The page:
PR career prospects

It is good to know what career prospects are available before you graduate from university. But once you have graduated, what is next? With the job market being as temperamental as it is, you need a plan of action that will assist you landing that dream job in PR.

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Throughout your degree, you will have learned how to write a press release, how to connect with the media, how to handle a crisis. You may have even had some hands-on experience which will really help you. All you want to do now is put your skills to some use.

A lot of PR graduates assume that they will get a job at a PR firm, but that isn’t always the case. There are many different roles and types of companies you can work for. The important thing is to not stick to one thing, and start a job search with an open mind.

It is nice to have all the information in one place, so that is exactly what I am going to do in this post.

  • Work for an agency. – Getting hired at a PR agency is a golden ticket. Or many people think that way. For others, they find out the hard way, initially thinking that working at an agency is glamourous, but it is in actual fact, an extremely stressful job. Working for an agency means you will be thrown into the fast-paced world of making clients look good. The clients will cover many different industries, from politics to finance and entertainment to construction. To begin with, you will probably be writing press releases and doing administrative work but your workload will grow as your experience grows, and you will start to deal with media relations or managing accounts. The problem is, with many agencies, they want you to already have experience. The best way to do this is to carry out an internship, as this gets your foot in the door. Working at an agency will give you the experience you need to do just about anything else you want to do. If you make an effort to connect to people, you will build the contacts you need to see you into your next role, even it if it is at another agency.
  • Work in-house. – If you have put working for an agency on a pedestal, consider the PR staff of in-house as unsung heroes. Many companies don’t hire external PR firms, and instead they have an in-house team internally. Either way, there are plenty of in-house PR jobs going. However, the PR in-house team work for one industry, such as manufacturing or technology. If you are personally interested in a specific industry, then it is great to work in-house. Depending on the size of the firm and the amount of people that work for the company will depend on what work you do. Either way, you will get to know the company’s products and services well, as they are the centre of all your communications. You’ll probably do the same work you’d do at an agency: write and distribute press releases, work with the media and manage crises. If you work with a small team, you may also have additional responsibilities such as making newsletters and managing social media. Different companies will look for different things based on the business and the role, but they don’t normally expect as much as an agency does. You degree, skills and writing ability are usually the areas of focus. Some companies may want you to have experience with particular systems, but it all depends on the company.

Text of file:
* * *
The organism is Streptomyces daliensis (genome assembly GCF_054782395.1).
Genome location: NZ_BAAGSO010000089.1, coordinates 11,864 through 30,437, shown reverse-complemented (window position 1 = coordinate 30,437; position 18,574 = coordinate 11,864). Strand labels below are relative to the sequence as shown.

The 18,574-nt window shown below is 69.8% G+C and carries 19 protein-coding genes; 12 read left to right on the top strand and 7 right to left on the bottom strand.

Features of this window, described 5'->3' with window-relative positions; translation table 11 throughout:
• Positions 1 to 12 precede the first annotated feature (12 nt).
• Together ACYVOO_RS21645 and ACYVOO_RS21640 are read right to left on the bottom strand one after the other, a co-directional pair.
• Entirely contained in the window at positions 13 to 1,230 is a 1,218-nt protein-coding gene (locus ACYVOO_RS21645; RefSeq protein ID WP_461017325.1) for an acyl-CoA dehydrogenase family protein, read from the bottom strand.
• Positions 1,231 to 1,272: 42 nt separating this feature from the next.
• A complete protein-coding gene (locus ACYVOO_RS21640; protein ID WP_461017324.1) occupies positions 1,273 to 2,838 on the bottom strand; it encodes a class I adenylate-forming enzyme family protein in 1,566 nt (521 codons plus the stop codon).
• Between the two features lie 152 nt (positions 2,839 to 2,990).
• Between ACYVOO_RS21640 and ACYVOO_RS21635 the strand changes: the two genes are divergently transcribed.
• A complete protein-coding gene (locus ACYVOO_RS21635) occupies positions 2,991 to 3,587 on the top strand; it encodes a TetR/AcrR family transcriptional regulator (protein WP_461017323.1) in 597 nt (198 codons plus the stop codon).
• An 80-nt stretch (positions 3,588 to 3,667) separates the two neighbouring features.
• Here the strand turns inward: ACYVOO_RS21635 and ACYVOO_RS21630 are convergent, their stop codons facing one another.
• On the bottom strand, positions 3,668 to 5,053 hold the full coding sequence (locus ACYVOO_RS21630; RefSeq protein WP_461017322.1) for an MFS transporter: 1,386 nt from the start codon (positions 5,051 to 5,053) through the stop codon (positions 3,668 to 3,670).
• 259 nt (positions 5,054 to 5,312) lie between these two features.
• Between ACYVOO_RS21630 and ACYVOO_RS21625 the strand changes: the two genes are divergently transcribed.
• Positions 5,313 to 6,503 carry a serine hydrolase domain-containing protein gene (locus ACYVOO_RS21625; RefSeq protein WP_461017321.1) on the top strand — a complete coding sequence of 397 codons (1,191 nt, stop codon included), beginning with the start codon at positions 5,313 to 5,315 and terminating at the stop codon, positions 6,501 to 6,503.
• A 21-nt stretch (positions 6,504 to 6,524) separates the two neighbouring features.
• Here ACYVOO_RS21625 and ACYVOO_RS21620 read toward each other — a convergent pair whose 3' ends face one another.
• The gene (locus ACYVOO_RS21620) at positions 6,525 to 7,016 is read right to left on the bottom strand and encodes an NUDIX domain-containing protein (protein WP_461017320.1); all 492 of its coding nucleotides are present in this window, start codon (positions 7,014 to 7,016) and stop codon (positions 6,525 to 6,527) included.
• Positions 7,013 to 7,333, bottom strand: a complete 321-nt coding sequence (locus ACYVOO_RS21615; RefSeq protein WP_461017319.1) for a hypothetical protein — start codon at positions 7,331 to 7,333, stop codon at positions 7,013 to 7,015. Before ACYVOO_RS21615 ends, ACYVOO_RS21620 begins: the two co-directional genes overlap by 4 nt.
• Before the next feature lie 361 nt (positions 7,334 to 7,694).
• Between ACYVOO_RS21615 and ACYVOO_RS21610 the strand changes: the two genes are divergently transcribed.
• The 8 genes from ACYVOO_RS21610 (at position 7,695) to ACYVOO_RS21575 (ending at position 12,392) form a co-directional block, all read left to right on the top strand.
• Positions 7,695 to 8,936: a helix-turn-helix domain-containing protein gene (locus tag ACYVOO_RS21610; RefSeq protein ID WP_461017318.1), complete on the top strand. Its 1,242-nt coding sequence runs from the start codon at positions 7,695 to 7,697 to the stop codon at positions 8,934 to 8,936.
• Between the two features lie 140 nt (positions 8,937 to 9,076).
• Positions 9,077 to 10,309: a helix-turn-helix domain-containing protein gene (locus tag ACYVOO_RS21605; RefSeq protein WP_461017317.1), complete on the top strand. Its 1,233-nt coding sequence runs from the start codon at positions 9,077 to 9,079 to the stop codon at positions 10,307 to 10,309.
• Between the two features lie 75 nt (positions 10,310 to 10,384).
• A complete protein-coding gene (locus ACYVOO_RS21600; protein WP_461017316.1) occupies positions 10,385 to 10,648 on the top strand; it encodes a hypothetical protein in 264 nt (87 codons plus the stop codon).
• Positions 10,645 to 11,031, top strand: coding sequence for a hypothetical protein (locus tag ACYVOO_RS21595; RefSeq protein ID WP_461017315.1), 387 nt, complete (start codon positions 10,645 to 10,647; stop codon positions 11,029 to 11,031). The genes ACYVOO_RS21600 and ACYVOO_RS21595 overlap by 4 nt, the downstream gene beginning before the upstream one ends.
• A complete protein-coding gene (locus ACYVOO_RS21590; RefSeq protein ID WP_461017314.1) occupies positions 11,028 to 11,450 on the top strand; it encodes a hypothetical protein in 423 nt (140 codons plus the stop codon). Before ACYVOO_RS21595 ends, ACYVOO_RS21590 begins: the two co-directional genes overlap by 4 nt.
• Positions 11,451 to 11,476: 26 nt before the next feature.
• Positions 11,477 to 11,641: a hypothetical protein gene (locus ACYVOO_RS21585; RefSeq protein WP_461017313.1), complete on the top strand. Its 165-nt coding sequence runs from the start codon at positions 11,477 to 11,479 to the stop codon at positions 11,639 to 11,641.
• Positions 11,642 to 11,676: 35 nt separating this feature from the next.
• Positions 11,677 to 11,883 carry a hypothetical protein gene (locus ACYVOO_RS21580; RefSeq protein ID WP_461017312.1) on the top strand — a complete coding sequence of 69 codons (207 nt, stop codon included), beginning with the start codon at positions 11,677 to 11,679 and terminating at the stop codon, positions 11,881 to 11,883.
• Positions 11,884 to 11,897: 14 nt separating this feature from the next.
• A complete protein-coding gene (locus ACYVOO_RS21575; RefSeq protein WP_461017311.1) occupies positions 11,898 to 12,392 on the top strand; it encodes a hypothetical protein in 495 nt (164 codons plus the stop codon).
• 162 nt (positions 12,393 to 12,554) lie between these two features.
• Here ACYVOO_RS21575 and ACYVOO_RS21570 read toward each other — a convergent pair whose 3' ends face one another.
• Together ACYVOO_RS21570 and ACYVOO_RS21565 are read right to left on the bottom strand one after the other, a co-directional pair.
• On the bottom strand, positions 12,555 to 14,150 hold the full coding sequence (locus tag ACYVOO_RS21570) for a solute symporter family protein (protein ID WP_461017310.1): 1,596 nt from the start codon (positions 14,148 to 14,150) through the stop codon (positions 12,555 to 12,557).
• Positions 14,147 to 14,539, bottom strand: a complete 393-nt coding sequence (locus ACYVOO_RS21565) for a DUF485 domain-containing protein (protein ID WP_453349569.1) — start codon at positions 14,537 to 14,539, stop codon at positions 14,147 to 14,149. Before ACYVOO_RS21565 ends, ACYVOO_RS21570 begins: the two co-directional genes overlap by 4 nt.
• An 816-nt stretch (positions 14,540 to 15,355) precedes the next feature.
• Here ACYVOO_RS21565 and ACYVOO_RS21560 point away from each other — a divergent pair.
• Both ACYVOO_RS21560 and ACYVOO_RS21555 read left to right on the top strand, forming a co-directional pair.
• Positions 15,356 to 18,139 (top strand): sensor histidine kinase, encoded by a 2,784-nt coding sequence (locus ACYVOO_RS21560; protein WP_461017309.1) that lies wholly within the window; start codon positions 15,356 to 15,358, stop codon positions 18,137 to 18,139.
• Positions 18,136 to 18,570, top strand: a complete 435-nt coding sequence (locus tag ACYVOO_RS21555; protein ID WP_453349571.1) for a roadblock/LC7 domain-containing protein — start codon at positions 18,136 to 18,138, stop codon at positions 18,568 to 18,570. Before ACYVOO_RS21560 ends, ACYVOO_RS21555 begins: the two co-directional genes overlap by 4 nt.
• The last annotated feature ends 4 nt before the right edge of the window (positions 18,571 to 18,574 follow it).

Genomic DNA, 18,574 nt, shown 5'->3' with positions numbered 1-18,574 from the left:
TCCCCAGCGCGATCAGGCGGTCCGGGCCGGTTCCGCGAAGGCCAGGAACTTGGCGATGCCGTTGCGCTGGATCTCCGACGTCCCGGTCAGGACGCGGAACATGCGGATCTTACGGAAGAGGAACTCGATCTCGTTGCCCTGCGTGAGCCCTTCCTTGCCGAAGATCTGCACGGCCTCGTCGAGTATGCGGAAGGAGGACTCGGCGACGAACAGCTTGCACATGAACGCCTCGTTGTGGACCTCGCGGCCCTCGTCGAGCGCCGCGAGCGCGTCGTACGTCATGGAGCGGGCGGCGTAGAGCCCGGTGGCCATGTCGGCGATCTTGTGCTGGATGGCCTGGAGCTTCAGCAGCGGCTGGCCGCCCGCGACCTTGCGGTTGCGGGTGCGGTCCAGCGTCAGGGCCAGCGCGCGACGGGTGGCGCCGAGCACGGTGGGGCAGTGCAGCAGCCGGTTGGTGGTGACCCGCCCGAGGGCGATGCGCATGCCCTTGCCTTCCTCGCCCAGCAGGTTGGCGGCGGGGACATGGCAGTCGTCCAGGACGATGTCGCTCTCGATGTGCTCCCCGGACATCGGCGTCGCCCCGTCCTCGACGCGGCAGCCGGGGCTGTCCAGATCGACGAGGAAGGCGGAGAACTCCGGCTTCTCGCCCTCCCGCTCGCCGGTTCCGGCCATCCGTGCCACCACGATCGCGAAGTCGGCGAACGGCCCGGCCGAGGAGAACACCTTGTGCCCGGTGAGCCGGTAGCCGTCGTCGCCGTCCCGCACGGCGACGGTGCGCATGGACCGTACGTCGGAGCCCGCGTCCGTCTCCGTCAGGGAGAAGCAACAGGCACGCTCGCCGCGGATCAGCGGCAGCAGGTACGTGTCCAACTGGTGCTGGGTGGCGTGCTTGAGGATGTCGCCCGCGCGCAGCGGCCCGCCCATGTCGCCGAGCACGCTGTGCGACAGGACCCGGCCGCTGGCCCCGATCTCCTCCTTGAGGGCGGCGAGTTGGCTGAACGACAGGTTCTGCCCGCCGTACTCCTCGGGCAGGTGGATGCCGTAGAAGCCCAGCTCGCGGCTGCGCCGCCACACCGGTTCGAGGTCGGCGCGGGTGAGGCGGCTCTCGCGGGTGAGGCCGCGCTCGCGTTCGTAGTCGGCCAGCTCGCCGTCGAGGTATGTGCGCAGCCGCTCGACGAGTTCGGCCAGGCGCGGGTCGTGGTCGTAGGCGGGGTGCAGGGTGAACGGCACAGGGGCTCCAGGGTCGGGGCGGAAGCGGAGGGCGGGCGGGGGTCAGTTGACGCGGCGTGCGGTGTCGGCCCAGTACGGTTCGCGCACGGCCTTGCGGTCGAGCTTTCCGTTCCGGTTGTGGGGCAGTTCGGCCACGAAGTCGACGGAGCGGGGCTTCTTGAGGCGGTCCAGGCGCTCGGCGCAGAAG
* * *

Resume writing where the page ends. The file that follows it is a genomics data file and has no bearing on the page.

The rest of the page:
• Start your own firm or freelance. – No one says it is easy to do this straight out of finishing your degree, but some PR professionals have done it in the past. Doing this will give you the freedom to focus on the type of clients you want, and you can pick and choose your projects. Being your own boss can sound brilliant, but it certainly isn’t for everyone. You need experience in order to understand client relationships. As the owner or freelancer, you will be responsible for finding new clients, and you won’t get a paycheck unless you get paid. If you stick with it, your business has the potential to thrive so much that you could afford to hire other people to help. But do keep in mind that doing so sometimes can take away what you love doing the most: the actual PR. Many business owners don’t realise they will be doing more admin work than hands-on work in their businesses.

I’d also like to share some tips on finding your first PR job. You need to look for jobs that don’t require much more than a degree and interest, if that is all you have. If you have experience or more, then you can widen your search and the jobs requirements.

There are websites that are for any job in any industry, which it may be worth looking at, but there are also websites that focus on jobs in PR and communications.

You can also use social media to find your first job. There are many hashtags you can follow that will give you a stream of new openings, with the main one being #PRjobs (even if you aren’t looking for a job it is still worth monitoring to see the range of jobs that are out there.

If you are about to graduate, then I wish you the best of luck in the job search, and I hope we get to PR together one day.

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